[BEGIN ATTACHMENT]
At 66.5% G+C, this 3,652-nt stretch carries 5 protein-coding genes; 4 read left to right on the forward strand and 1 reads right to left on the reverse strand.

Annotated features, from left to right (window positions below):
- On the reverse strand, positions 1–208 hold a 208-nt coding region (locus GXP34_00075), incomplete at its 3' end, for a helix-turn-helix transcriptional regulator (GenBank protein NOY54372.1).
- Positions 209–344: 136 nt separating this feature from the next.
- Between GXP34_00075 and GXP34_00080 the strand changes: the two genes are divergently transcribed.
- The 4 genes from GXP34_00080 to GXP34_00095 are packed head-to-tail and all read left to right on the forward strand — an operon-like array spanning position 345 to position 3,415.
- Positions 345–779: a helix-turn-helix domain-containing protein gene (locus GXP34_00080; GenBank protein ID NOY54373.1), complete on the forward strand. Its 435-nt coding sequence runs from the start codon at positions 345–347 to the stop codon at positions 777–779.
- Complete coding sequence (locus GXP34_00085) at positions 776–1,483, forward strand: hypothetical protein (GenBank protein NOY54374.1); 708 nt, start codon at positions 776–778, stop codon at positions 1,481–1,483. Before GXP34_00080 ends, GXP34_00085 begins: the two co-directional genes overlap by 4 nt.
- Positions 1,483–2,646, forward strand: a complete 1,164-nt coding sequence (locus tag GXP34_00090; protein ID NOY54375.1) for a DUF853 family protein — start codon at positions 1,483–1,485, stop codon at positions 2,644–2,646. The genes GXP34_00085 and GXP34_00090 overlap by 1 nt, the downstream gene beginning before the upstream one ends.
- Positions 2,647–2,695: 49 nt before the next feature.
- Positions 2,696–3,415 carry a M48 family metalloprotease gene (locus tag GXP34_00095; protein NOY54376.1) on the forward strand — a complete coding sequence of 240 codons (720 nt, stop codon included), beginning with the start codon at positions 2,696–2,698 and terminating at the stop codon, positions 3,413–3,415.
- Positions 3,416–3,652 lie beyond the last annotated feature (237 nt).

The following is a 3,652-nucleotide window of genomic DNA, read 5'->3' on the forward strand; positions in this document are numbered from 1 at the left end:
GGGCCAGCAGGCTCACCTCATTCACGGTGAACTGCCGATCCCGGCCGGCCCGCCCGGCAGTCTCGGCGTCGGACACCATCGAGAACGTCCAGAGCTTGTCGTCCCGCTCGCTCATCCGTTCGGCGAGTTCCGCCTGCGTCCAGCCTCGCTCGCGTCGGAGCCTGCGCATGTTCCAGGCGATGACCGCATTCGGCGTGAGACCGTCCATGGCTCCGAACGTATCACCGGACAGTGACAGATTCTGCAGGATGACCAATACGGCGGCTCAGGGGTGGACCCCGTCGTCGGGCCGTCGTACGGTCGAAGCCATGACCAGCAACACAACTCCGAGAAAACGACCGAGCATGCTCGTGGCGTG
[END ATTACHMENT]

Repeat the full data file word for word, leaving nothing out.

At 66.5% G+C, this 3,652-nt stretch carries 5 protein-coding genes; 4 read left to right on the forward strand and 1 reads right to left on the reverse strand.

Annotated features, from left to right (window positions below):
- On the reverse strand, positions 1–208 hold a 208-nt coding region (locus GXP34_00075), incomplete at its 3' end, for a helix-turn-helix transcriptional regulator (GenBank protein NOY54372.1).
- Positions 209–344: 136 nt separating this feature from the next.
- Between GXP34_00075 and GXP34_00080 the strand changes: the two genes are divergently transcribed.
- The 4 genes from GXP34_00080 to GXP34_00095 are packed head-to-tail and all read left to right on the forward strand — an operon-like array spanning position 345 to position 3,415.
- Positions 345–779: a helix-turn-helix domain-containing protein gene (locus GXP34_00080; GenBank protein ID NOY54373.1), complete on the forward strand. Its 435-nt coding sequence runs from the start codon at positions 345–347 to the stop codon at positions 777–779.
- Complete coding sequence (locus GXP34_00085) at positions 776–1,483, forward strand: hypothetical protein (GenBank protein NOY54374.1); 708 nt, start codon at positions 776–778, stop codon at positions 1,481–1,483. Before GXP34_00080 ends, GXP34_00085 begins: the two co-directional genes overlap by 4 nt.
- Positions 1,483–2,646, forward strand: a complete 1,164-nt coding sequence (locus tag GXP34_00090; protein ID NOY54375.1) for a DUF853 family protein — start codon at positions 1,483–1,485, stop codon at positions 2,644–2,646. The genes GXP34_00085 and GXP34_00090 overlap by 1 nt, the downstream gene beginning before the upstream one ends.
- Positions 2,647–2,695: 49 nt before the next feature.
- Positions 2,696–3,415 carry a M48 family metalloprotease gene (locus tag GXP34_00095; protein NOY54376.1) on the forward strand — a complete coding sequence of 240 codons (720 nt, stop codon included), beginning with the start codon at positions 2,696–2,698 and terminating at the stop codon, positions 3,413–3,415.
- Positions 3,416–3,652 lie beyond the last annotated feature (237 nt).

The following is a 3,652-nucleotide window of genomic DNA, read 5'->3' on the forward strand; positions in this document are numbered from 1 at the left end:
GGGCCAGCAGGCTCACCTCATTCACGGTGAACTGCCGATCCCGGCCGGCCCGCCCGGCAGTCTCGGCGTCGGACACCATCGAGAACGTCCAGAGCTTGTCGTCCCGCTCGCTCATCCGTTCGGCGAGTTCCGCCTGCGTCCAGCCTCGCTCGCGTCGGAGCCTGCGCATGTTCCAGGCGATGACCGCATTCGGCGTGAGACCGTCCATGGCTCCGAACGTATCACCGGACAGTGACAGATTCTGCAGGATGACCAATACGGCGGCTCAGGGGTGGACCCCGTCGTCGGGCCGTCGTACGGTCGAAGCCATGACCAGCAACACAACTCCGAGAAAACGACCGAGCATGCTCGTGGCGTG